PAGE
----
Murdoch, 50, a Newtown Square native, counts as influences childhood trips to Philadelphia historic sites and the work of the city's renowned architect, Louis Kahn.

But his vision for the park was aided by a different memory: a family camping trip in the 1960s to the area.

"I remember the drama of the landscape," he said. "One of the things I remembered as a kid was color in autumn. Of course, the middle of September was the time of the [terrorist] event."

Until now, Murdoch has primarily designed public buildings that use unique features of their environment.

In considering his entry for the Flight 93 competition, he said he sought to bring intimacy to a large-scale landscape through a series of frames highlighting natural and historical features, such as the sky and the flight path.

But controversy erupted almost immediately upon his selection. Conservative columnists, talk-show hosts, bloggers and U.S. Rep. Tom Tancredo (R., Colo.) seized on what they perceived to be Islamic influence in the design, even sympathy for the terrorists - mainly, the crescent shape of the plantings, painted autumn red in drawings.

Since then, some critics have backed off, but Burnett wants an investigation.

"When we talked about the design, it was clear it was riddled with Islamic symbols," said Burnett, whose 38-year-old son helped lead the attack on the hijackers.

"My son Tom led that effort to take the plane back," he said, "and he should not have his name bastardized."

Murdoch takes a Zen-like approach to his critics, calmly pointing to the use of the crescent in many cultures and architectural styles. He said the memorial design is a reflection of the area's topography, the flight path, and the location of the impact site.

Murdoch said he tried to respond to the concerns by adding more trees to nearly complete the circle.

Reynolds said the park service consulted Islamic experts who saw no Islamic references in the design.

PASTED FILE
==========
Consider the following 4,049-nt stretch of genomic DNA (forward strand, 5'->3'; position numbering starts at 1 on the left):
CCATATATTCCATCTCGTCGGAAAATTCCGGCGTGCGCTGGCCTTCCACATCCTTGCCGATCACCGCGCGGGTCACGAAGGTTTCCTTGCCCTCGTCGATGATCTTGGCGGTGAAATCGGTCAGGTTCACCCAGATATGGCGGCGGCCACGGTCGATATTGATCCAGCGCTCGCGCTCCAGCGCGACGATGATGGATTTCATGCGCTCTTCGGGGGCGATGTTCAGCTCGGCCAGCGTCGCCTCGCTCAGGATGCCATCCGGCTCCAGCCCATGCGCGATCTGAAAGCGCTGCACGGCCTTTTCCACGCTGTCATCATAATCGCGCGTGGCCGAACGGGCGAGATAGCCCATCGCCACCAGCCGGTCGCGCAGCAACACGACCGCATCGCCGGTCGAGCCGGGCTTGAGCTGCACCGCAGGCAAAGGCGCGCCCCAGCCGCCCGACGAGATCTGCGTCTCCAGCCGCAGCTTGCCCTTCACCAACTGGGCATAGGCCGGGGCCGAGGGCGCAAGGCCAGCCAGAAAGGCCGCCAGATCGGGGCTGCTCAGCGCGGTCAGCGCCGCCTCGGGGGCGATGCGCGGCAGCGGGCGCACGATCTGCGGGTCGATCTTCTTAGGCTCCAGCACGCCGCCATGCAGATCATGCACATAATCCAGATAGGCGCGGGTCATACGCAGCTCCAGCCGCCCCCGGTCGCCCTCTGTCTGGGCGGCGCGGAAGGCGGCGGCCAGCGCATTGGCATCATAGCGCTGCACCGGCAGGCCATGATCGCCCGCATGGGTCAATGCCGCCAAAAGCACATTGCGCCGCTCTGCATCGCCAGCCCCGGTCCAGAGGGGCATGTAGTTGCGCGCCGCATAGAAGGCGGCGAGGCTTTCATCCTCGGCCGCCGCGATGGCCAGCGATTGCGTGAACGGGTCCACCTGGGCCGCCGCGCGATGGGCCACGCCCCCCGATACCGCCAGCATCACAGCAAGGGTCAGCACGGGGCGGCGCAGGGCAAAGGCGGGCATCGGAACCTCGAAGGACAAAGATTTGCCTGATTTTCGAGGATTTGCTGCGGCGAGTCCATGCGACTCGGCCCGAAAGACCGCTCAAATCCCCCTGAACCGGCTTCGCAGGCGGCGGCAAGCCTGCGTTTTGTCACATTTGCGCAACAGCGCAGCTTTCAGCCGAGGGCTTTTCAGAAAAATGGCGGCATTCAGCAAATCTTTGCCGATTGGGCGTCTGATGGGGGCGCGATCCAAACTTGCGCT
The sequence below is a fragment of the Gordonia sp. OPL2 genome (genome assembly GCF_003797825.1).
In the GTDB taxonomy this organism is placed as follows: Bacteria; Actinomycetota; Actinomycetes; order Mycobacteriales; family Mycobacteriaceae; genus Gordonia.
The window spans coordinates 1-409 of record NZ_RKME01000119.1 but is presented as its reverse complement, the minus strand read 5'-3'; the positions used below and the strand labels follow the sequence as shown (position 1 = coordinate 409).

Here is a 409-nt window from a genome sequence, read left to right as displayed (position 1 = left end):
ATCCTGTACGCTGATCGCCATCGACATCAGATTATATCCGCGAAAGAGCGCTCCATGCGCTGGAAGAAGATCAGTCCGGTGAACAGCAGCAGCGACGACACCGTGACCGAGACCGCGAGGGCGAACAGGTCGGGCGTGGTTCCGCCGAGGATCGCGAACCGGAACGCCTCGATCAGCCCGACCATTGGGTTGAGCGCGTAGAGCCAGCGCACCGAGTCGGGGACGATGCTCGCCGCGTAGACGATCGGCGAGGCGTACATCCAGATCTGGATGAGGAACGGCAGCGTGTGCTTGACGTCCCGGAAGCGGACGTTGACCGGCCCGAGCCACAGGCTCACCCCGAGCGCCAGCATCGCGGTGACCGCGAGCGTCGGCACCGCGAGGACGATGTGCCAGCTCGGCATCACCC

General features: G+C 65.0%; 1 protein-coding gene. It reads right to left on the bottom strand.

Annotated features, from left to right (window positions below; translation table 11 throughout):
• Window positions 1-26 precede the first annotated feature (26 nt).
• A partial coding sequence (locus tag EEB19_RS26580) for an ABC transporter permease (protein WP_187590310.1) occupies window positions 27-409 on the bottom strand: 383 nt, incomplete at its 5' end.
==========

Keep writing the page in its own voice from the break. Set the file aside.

"I feel badly that [Burnett] has bought into the conspiracy theory," he said, "because none of it is true."

Joanne Hanley, the park's superintendent, said, "The NPS will build the memorial as designed."

But Burnett says unless the design is scrapped, he will withhold the use of his son's name, which historians say would leave an unacceptable hole in the story of Flight 93.

"Future citizens," said Reynolds, "have a right to know the names of those on the plane."

A long road lies ahead before any ribbons are cut here.

In all, 60 acres in the 1,000-acre heart of the park have been acquired, although officials say negotiations with major landholders are progressing, and fund-raising is $17 million shy of the $58 million needed.

Supporters remain firm in their belief that the park will open, even if incomplete, in four years.

After all, they say, these were the citizen heroes of 9/11. Since that heartbreaking day, hundreds of thousands of people have taken a 15-mile detour off the Pennsylvania Turnpike to pay them homage.

Many visitors leave something behind - a baseball cap, a flower, or small message. Because no official place exists to hold their thoughts, they write on whatever is available. The parking-lot guard rails are covered with their words: "We will never forget."

The unarmed passengers and crew - among them a retired special-ed teacher, an arborist, a software salesman and college students - defeated the hijackers' plot to use their plane as a missile to attack Washington.

"This was an act by 40 heroes, one of the most selfless acts in the history of the country, not a grand military campaign," Murdoch said, in describing his effort to build a memorial that is both bold and understated. "These were everyday people who did something extraordinary."


Contact staff writer Amy Worden at 717-783-2584 or aworden@phillynews.com.